High Heels: Pretty and pretty bad for you

High heels have their perks. It makes a female become taller, certain body parts become more prominent and noticeable, and they make a girl's legs look longer. Women wear heels to work, to formal events, meetings, and whenever else they please. Unfortunately, high heels also come with many negative effects on the body.

Out of the same shoes that bring out a woman's elegance is the long term effects of inflamed nerves, inflamed ligaments, a shortened Achilles tendon and calf muscles, hammer toes, and the worst of all: Posture. 

Effects of High Heels on One's Feet
While a person wears high heels, her feet are automatically in a downward position, which increases the pressure significantly on the bottom of the forefoot, also known as the plantar. The higher the heel the higher the pressure. For example, wearing a 3.75 inch heel increases the pressure of the plantar by 76%. This increase in pressure may lead to pain in the feet or foot deformities, including bunions, which is when your big toe points towards your second toe, hammer toes, in which is when your toes are permanently bent, and neuromas, which are tumors in nerve tissue of the foot. The downward position of heels can also cause the person wearing them to walk with feet pointing outwards, like a duck, which can increase the risk of having Haglund's Deformity, a condition in which a bone in the heel increases in size and causes pain and inflammation in the bursa, a fluid that serves as a cushion between bones.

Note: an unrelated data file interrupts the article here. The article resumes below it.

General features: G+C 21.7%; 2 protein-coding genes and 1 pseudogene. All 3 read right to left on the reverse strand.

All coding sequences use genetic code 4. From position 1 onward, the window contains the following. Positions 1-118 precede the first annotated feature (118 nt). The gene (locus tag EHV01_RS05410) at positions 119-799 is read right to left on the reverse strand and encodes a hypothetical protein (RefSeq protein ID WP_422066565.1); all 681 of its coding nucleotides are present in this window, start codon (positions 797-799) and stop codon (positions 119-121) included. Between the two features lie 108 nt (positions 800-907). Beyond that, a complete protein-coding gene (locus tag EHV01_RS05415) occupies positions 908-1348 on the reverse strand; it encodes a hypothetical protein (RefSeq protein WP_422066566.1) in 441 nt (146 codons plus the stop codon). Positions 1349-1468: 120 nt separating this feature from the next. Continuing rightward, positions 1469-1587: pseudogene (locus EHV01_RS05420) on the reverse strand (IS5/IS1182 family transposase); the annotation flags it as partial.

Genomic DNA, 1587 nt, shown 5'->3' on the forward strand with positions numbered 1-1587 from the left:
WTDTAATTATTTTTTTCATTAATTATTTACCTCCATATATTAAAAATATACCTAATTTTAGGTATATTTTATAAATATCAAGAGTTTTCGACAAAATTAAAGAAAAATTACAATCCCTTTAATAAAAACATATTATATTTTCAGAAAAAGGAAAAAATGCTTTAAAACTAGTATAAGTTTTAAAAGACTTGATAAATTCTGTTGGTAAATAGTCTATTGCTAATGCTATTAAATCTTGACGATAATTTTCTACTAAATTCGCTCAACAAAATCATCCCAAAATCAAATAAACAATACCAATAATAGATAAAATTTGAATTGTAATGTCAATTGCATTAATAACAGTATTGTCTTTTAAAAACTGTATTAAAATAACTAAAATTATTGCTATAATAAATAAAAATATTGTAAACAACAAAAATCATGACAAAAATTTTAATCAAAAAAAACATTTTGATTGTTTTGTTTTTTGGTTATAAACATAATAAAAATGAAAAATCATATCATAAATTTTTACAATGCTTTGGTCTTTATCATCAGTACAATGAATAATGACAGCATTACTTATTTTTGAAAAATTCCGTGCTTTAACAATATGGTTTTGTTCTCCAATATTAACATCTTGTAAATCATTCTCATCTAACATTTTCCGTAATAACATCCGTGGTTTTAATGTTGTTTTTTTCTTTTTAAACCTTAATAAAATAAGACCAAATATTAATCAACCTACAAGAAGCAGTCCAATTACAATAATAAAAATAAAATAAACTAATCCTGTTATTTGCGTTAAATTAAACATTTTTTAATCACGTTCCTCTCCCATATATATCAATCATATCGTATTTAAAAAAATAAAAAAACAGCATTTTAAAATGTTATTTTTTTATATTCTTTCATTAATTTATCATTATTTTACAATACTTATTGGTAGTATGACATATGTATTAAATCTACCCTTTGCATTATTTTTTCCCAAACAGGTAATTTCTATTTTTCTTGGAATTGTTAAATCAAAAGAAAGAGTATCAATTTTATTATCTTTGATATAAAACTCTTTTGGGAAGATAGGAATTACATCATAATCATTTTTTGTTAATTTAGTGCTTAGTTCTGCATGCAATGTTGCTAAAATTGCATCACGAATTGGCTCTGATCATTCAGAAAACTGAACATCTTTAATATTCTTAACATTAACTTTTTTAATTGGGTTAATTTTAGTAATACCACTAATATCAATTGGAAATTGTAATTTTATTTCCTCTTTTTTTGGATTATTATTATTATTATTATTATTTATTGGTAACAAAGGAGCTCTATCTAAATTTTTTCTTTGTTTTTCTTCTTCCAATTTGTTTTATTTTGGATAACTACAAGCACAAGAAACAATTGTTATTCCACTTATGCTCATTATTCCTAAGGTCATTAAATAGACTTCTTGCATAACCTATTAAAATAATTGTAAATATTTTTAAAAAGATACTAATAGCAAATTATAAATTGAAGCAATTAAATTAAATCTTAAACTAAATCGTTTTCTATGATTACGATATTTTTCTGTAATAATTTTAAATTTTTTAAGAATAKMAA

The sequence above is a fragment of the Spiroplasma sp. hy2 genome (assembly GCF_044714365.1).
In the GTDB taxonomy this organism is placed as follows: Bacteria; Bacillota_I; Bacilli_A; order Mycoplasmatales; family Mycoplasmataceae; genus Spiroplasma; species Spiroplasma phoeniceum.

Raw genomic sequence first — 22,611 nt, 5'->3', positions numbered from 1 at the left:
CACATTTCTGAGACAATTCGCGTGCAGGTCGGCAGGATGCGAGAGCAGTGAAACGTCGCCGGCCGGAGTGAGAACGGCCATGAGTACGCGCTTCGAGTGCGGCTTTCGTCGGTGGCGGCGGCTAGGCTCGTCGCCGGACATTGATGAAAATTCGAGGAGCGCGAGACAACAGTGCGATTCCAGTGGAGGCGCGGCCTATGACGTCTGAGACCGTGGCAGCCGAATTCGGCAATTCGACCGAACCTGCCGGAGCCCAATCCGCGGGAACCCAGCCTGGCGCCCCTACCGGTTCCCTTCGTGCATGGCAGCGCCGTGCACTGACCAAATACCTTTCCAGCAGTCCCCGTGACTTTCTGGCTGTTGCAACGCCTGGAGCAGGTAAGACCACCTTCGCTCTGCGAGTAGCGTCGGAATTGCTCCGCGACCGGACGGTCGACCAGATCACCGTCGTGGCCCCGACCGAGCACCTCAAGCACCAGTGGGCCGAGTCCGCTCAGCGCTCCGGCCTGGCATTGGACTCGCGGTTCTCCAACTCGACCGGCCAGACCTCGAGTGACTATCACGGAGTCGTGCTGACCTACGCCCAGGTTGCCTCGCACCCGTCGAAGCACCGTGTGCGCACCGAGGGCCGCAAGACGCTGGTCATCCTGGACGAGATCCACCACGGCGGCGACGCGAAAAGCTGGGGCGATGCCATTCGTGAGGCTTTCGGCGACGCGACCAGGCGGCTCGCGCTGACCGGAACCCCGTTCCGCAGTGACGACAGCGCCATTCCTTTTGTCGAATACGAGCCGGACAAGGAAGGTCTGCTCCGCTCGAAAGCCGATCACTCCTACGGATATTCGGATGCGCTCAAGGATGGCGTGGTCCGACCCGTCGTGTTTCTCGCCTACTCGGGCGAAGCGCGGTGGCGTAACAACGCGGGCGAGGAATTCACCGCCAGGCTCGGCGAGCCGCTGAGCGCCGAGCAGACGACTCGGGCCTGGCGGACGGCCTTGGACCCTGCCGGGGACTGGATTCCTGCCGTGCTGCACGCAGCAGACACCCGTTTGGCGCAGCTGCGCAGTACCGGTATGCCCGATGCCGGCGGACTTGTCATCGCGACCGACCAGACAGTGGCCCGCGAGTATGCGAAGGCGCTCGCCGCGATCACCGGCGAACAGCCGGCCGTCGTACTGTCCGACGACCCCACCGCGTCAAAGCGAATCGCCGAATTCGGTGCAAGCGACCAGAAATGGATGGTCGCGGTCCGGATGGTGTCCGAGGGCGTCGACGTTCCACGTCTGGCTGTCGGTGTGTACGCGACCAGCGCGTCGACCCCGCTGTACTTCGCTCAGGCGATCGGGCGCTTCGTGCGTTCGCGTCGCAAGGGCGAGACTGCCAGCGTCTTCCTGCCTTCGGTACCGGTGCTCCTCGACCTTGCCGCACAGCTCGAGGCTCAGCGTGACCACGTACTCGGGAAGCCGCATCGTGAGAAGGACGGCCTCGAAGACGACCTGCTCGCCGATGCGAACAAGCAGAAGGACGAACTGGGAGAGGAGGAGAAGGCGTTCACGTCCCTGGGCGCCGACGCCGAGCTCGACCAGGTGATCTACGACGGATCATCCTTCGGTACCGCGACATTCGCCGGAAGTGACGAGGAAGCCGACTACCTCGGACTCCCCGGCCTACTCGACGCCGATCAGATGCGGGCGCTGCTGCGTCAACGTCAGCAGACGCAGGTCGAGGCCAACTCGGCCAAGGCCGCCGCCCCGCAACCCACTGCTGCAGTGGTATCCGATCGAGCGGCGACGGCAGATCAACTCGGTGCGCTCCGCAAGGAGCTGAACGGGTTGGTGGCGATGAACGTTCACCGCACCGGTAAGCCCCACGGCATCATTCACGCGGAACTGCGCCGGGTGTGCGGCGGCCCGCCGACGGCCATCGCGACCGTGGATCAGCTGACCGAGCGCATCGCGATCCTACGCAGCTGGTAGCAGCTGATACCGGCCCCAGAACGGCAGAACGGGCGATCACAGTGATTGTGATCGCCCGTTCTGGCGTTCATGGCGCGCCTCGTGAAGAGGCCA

Effects on Posture
Because heels put your feet in a downward position, the bottom part of your body automatically leans forward as the top of your body leans back to keep its balance. This isn't a normal standing position. Bad posture leads to the other effects of high heels..
      As said about posture, the normal "s" curve shape your spine is in, acts as a shock absorber, which reduces stress on the vertabrae. Wearing heels causes the lower back spine, also known as the lumbar, to flatten. When your spine isn't aligned, your back muscles become overused and back pain could commence.
      The hips contain hip flexor muscles, which are located in the upper front part of the thighs, are forced to work harder while heels are worn because your feet are facing downwards. 
      Knees are deeply affected by heel usage. Which is why knee osteoarthritis is twice as common in women than in men.  Osteoarthiris is the most common join disorder which is usually caused by the aging and ware of a join. This is more common among older people can be expedited when heels are worn. 

There are many negative effects that come with wearing high heels but I don't think it's going to stop women from wearing them. I think most girls care too much about their appearance to give up on wearing such figure flattering shoes. Or am I wrong? Would you stop wearing heels after reading this post?

Works cited:


I usually never wear heels unless they are wedges because I just cannot walk right in them. I look uncordinated and it just doesn't turn out okay. But over break I decided to wear heels to a party that required a good half mile walk to.(I was not aware of this when the only shoes I packed were heels) My friend I was visting told me everyone wears heels so I did. Bad mistake. Since then I have had major lower back pain and I think it was caused from the heels. It has been on and off for two weeks now and it hasn't gotten any better. I think that the heels I wore weren't the best. They were cheap and not name brand. I remeber seeing this article on the news.
I think that the more you pay for heels, the better they are made and maybe the better they are for you spine and posture. Next time I'll make sure my heels are more comfy before i walk around the city in them/